If you haven't may I join my voice to those urging you to do so? It won't take long and it will help preserve your rights online as well as saving the small and medium sized ISPs that do so much to keep Internet access prices competitive.
Here's my letter, which I've based on texts I've seen around the net (thanks to perlmonger for the opening and closing sections which are where I was getting stuck...):
I am writing to you as a constituent asking you to exert whatever influence you have with members of the IMCO and IMTR committees of the European Parliament to vote against amendments 2, 3, 4, 5 and 7 that have been introduced into the Telecoms package.Remember you have a voice and a point of view, and it's one that deserves to be heard.
These amendments were introduced under the influence of industry lobbyists whose interests are in the attempted maintenance of obsolete business models that have become unsustainable; not only that, but they are an attempt to subvert earlier rejection by Parliament of explicit legislation to the same ends. The proposed measures are disproportionate, unworkable in practice, violate privacy and personal data security and would lead to entire families being denied access to the internet through the presumed guilt of one member. The European Parliament has already voted against them - they should not be passed by hiding them inside other important and much needed legislation.
Not only are they disproportionate, putting the onus on ISPs to detect and implement the measures required by the amendments is both an unfair measure and technically unfeasable. Many UK ISPs are small or medium sized businesses, and do not have the funds required to invest in wholesale tracking of their users' actions. The amount of work required to implement these measures is large, and the techniques complex. The only organisations able to do this will be the incumbent carriers, reinforcing what is a de facto monopoly by putting small ISPs out of business.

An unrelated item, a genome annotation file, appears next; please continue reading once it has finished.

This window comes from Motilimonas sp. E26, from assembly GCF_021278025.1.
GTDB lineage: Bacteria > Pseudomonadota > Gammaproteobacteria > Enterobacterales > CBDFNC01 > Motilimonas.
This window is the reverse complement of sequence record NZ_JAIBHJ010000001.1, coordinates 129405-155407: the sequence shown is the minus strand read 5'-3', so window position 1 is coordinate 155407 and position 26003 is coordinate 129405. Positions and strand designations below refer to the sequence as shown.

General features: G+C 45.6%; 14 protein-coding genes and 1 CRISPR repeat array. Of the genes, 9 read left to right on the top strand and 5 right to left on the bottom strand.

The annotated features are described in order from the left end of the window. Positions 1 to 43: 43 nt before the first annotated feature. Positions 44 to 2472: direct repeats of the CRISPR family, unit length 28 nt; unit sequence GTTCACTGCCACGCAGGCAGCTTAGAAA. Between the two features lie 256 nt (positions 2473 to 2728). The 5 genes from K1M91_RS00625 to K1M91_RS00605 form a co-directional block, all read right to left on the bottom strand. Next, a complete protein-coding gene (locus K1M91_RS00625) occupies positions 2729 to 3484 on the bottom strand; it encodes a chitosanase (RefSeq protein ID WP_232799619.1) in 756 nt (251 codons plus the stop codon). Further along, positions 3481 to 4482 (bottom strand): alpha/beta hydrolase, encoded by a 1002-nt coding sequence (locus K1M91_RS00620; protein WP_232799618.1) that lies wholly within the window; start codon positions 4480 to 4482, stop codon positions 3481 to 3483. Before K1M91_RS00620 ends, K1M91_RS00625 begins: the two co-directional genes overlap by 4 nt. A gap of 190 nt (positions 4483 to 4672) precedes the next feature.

There is, in fact, no way of identifying the difference between legitimate and illegitimate traffic in the manner described in the amendments. Many users use the same tools that are used to download copyright violations to install Linux, or get updates from Microsoft. If the tools proposed by the legislation aren't perfect these innocent users will be tarred with the same brush as anyone violating copyrights. Even if it is possible to determine the type of data being accessed, it's impossible to determine the actual state of the rights associated with it, or the intentions of the rights holders.
Innocent users also face the risk of having their home networks hijacked by third parties without their knowledge - and losing access as a result of third party actions. I'm more technically aware than most people, but it still took several weeks for me to find that someone elsewhere in my street was using filesharing software over my wireless network. Most home users don't have access to the tools or the skills to find and identify these situations, yet the proposed legislation will make them liable for whatever happens on their home wireless networks.
I'm a technology journalist by trade, but I come from a technical background and helped found one of the UK's first national ISPs, and also helped build the online presences of many major high street brands. The Internet has provided a boost to the economy, and these measures will reduce access to the Internet and by closing down small ISPs will increase the costs to the very users the European online economy needs.
The committees are scheduled to vote on this package tomorrow, 7th July, and I urge you to do what you can to have these amendments rejected and, failing that, to vote against the package yourself should it be presented for a vote by the Parliament as a whole.
I'm sorry that I'm sending this message with less than 24 hours to go, but I only found out about this today myself: so please do what you can to prevent these egregious and dangerous measures being codified into European law and to ensure that the European Parliament continues to represent the interests of its electors, even where those conflict with the short-term advantage of multinational corporations and their lobbyists.